Despite the agreement between Colombia and Panama to limit the entry into Panama to 500 people, an average of 1,000 migrants are arriving in this country every day.
Given this disparate situation, between 10,000 and 20,000 migrants from several countries, especially from Haiti, remain stranded in Colombia.
In general, they want to go to the United States, and while they wait to embark on the motorboats that take them to Panama, they survive in inhospitable conditions in Necloli.
Others venture to cross the jungle or the Gulf of Uraba and put their lives at risk due to the geographical and natural conditions and people traffickers.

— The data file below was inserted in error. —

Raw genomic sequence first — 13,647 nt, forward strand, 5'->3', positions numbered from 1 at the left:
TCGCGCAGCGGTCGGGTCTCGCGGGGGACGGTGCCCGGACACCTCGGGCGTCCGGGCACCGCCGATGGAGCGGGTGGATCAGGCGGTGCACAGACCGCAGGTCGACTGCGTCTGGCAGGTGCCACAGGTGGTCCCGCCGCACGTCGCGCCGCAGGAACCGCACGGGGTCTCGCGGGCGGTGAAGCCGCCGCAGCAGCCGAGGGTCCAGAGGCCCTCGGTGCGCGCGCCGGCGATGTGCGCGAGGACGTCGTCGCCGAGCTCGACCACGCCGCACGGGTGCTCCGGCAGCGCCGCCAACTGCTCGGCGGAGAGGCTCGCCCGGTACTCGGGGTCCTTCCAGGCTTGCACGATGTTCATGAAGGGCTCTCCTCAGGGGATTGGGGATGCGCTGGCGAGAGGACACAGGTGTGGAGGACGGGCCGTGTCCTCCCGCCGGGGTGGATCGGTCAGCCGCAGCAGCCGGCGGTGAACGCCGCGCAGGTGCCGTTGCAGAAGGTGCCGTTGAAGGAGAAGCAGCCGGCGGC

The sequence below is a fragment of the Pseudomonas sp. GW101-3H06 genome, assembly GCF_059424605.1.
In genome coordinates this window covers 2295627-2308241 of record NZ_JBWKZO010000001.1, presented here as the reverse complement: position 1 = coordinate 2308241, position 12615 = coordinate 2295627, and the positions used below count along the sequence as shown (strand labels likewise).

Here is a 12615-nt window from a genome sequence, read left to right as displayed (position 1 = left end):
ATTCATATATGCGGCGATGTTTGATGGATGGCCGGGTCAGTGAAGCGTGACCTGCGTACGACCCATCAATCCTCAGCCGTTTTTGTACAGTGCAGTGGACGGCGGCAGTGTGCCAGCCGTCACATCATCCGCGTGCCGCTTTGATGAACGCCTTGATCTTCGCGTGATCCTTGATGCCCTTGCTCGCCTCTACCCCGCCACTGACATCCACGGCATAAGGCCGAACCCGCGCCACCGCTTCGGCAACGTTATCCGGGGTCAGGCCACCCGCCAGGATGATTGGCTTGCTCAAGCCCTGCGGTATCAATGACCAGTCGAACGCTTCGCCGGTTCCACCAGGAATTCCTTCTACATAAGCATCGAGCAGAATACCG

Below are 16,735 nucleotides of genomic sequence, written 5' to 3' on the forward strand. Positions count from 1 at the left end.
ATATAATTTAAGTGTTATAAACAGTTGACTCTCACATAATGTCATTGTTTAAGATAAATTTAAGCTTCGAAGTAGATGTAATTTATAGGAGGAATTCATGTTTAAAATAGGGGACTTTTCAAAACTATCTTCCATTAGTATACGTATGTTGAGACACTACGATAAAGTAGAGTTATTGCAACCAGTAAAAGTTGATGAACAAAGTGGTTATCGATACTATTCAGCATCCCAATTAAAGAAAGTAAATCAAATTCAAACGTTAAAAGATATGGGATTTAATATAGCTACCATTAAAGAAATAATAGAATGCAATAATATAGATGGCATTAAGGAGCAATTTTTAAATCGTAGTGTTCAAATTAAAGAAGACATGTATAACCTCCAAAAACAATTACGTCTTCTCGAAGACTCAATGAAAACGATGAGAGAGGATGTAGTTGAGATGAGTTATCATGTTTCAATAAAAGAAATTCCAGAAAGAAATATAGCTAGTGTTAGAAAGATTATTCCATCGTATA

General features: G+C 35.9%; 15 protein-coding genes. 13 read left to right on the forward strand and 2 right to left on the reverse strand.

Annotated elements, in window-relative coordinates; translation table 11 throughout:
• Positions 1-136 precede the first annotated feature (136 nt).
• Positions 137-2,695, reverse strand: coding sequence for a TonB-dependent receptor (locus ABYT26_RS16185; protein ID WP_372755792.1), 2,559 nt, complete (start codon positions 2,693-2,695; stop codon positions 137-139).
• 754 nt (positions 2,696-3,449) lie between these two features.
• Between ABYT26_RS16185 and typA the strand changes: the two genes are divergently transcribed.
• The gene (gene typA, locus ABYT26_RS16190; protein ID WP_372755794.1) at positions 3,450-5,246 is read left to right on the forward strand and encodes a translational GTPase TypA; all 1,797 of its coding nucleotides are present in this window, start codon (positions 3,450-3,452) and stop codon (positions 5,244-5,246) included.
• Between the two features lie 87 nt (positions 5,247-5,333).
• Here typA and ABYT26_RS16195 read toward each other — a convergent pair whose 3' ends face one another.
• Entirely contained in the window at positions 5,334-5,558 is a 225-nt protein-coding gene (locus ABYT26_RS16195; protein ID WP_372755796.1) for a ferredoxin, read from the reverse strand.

This week, Ombudsman Carlos Camargo called on the foreign ministries of Colombia and Panama to relax the number of migrants that can cross the Darien Gap.
‘We need a shock plan that considers additional measures, such as the creation of a humanitarian bridge that facilitates the passing of boys, girls, teenagers, pregnant women and nursing mothers without risking their lives and integrity when facing the dangers of passing through the Darien Gap jungle,’ Camargo said.